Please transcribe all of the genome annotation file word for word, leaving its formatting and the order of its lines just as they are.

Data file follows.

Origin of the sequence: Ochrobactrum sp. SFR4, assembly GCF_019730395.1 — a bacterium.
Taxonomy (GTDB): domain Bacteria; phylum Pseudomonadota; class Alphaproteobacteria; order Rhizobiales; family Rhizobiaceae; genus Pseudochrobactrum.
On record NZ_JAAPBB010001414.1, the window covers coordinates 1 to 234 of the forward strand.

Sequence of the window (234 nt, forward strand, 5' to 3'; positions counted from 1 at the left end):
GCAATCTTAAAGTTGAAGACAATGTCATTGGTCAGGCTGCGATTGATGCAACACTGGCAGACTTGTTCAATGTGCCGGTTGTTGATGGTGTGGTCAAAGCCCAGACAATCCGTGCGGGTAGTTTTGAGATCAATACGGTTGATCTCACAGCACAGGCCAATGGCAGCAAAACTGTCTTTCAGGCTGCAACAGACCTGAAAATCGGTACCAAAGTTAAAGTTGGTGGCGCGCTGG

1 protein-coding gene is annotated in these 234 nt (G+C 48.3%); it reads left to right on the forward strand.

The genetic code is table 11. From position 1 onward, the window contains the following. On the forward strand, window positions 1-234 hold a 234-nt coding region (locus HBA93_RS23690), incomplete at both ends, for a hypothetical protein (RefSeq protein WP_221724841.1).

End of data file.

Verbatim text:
Origin of the sequence: Ochrobactrum sp. SFR4, assembly GCF_019730395.1 — a bacterium.
Taxonomy (GTDB): domain Bacteria; phylum Pseudomonadota; class Alphaproteobacteria; order Rhizobiales; family Rhizobiaceae; genus Pseudochrobactrum.
On record NZ_JAAPBB010001414.1, the window covers coordinates 1 to 234 of the forward strand.

Sequence of the window (234 nt, forward strand, 5' to 3'; positions counted from 1 at the left end):
GCAATCTTAAAGTTGAAGACAATGTCATTGGTCAGGCTGCGATTGATGCAACACTGGCAGACTTGTTCAATGTGCCGGTTGTTGATGGTGTGGTCAAAGCCCAGACAATCCGTGCGGGTAGTTTTGAGATCAATACGGTTGATCTCACAGCACAGGCCAATGGCAGCAAAACTGTCTTTCAGGCTGCAACAGACCTGAAAATCGGTACCAAAGTTAAAGTTGGTGGCGCGCTGG

1 protein-coding gene is annotated in these 234 nt (G+C 48.3%); it reads left to right on the forward strand.

The genetic code is table 11. From position 1 onward, the window contains the following. On the forward strand, window positions 1-234 hold a 234-nt coding region (locus HBA93_RS23690), incomplete at both ends, for a hypothetical protein (RefSeq protein WP_221724841.1).